Gathering perspectives
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19-04-2014, 05:56 PM
RE: Gathering perspectives
Hello DLJ, thanks once more for your interest.

Please allow me to rearrange the responses a bit, for simplicity.

(19-04-2014 10:42 AM)DLJ Wrote:  I think I'm getting a bit lost. What do you mean by 'abstract information’?
The intangible implications conveyed by the change in relative location and/or orientation of one material structure with respect to another.

If you hear a knock on the door, the message “there is someone at the other side” would be one of several implications conveyed by the vibration of the wood (or whatever material the door is made with), the oscillation of the air in the room, the vibration of different things in your hearing apparatus, and so on. The fact that all those things are moving implies that there is someone at the other side, because doors don’t usually knock on themselves. But the implications conveyed by that motion are not things that are located anywhere; they simply happen as things that are located somewhere move in relation to other things.

Maybe I shouldn’t have mentioned self-complementary chains of RNA in this conversation. I just wanted to point out, in relation to your last diagram, that abstract information does not only occur at the level of our human minds; there are plenty of abstract implications conveyed by the temporary arrangement of matter that conforms our genes. Our DNA and RNA contain information too (and it can be measured in megabytes), but I am not sure how to fit it into the steps of the ladder, so seemingly focused on human communications.

(19-04-2014 10:42 AM)DLJ Wrote:  By 'extract' do you mean 'subtract' (withdraw) or 'deduce’?
If you are using “subtract” and “deduce” as synonyms of “withdraw” then yes, exactly. Energy doesn’t just spring out of nowhere. In order for a device to know some abstract notion (i.e., contain moving parts that convey such notion), it needs a structure with movable parts constrained to specific paths of motion conveying that specific implication. But it also needs the motion; those movable parts will not begin moving in their specific paths just because they want to. In order for them to go from the stationary state to the moving state, they need to absorb energy and they cannot just make it up. Energy cannot be created.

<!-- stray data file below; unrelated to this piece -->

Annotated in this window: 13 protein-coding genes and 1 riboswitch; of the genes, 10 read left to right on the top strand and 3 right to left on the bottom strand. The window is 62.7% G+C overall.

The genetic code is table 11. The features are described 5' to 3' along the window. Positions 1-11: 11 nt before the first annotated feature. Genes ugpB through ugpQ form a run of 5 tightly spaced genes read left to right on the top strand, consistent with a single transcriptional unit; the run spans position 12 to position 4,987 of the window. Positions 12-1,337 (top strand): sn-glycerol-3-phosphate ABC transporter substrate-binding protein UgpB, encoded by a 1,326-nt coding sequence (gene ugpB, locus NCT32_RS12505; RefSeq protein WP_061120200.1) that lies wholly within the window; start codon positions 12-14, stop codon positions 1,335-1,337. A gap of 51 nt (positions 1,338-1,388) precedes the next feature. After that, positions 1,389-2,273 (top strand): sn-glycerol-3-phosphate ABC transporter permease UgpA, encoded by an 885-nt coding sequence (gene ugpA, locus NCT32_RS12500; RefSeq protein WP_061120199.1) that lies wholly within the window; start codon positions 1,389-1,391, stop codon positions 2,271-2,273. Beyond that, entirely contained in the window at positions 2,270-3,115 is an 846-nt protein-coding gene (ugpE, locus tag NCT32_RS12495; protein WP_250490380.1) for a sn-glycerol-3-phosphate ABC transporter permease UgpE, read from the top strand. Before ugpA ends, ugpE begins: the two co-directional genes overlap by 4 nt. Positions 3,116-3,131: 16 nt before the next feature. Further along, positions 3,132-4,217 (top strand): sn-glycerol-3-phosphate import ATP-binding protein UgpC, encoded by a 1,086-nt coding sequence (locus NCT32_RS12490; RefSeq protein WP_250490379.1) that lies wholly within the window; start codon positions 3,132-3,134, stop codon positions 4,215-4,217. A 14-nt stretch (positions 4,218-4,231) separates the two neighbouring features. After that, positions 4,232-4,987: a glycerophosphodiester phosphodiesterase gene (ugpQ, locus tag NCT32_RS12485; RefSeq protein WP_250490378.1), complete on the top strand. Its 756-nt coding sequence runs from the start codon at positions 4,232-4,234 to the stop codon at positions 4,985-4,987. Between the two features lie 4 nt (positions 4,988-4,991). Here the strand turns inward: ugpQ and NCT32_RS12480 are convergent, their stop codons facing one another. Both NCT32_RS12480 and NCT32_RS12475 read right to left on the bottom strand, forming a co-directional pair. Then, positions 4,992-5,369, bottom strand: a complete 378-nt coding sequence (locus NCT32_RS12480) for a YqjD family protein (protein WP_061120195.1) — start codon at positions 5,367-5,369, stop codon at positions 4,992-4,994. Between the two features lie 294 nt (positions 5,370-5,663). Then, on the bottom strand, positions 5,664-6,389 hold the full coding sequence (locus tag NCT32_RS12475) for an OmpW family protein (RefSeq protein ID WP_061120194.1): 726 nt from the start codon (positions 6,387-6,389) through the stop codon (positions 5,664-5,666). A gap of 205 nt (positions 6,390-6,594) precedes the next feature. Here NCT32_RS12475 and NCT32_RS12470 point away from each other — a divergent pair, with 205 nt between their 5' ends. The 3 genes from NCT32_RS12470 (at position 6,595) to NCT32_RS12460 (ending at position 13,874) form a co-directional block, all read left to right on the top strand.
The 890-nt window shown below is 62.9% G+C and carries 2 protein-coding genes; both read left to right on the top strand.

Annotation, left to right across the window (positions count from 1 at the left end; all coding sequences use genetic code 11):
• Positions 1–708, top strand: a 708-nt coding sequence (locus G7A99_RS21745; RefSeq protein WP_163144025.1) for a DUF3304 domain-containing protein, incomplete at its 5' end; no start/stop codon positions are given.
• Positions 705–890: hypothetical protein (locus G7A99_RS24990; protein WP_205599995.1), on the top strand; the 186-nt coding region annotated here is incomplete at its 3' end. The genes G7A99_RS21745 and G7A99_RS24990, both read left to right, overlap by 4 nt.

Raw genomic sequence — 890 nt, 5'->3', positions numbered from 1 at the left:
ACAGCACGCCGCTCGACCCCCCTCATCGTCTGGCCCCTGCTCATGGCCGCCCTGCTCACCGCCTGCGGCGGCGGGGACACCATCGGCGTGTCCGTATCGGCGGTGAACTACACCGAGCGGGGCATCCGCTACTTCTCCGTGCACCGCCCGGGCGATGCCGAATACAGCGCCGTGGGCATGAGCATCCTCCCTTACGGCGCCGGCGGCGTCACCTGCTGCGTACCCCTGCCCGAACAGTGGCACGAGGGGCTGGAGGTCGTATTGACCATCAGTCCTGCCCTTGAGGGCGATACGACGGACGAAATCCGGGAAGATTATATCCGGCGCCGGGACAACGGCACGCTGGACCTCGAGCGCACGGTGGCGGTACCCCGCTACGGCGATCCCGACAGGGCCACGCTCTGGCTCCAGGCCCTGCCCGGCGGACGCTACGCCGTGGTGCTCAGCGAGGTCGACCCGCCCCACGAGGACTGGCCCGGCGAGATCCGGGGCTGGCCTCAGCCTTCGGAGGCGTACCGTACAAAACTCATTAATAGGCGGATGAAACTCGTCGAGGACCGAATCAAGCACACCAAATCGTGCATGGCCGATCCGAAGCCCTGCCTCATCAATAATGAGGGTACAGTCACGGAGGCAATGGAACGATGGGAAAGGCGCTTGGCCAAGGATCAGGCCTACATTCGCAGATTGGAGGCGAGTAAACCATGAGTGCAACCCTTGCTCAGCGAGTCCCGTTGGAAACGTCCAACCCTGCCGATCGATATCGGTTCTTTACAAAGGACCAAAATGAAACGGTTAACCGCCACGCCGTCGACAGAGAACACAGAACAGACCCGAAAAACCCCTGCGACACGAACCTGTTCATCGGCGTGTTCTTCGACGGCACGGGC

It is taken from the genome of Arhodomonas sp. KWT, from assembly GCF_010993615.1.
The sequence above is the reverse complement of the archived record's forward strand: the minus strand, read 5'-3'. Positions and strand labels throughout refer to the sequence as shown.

Our brains equipped with optical sensors are one example of such a device. Let us imagine that you are in a black room with no light sources except for a tiny LED, at such a distance and with such a small size that all its emitted photons that arrive to your eye are focused into a single photosensitive cell in each of your retinas. For simplicity, let us consider that you have some sort of patch covering one of your eyes, so that only one photosensitive cell in your body receives any incoming light.

The photosensitive cells in our eyes produce large amounts of one family of proteins generically called opsins, and each opsin is able to bind one molecule of another substance called retinal, but only if the electronic configuration around one specific carbon “atom” is such that it introduces a bend in a specific part of the molecule, making it look a bit like a boomerang. This form of the molecule is generally called 11-cis-retinal.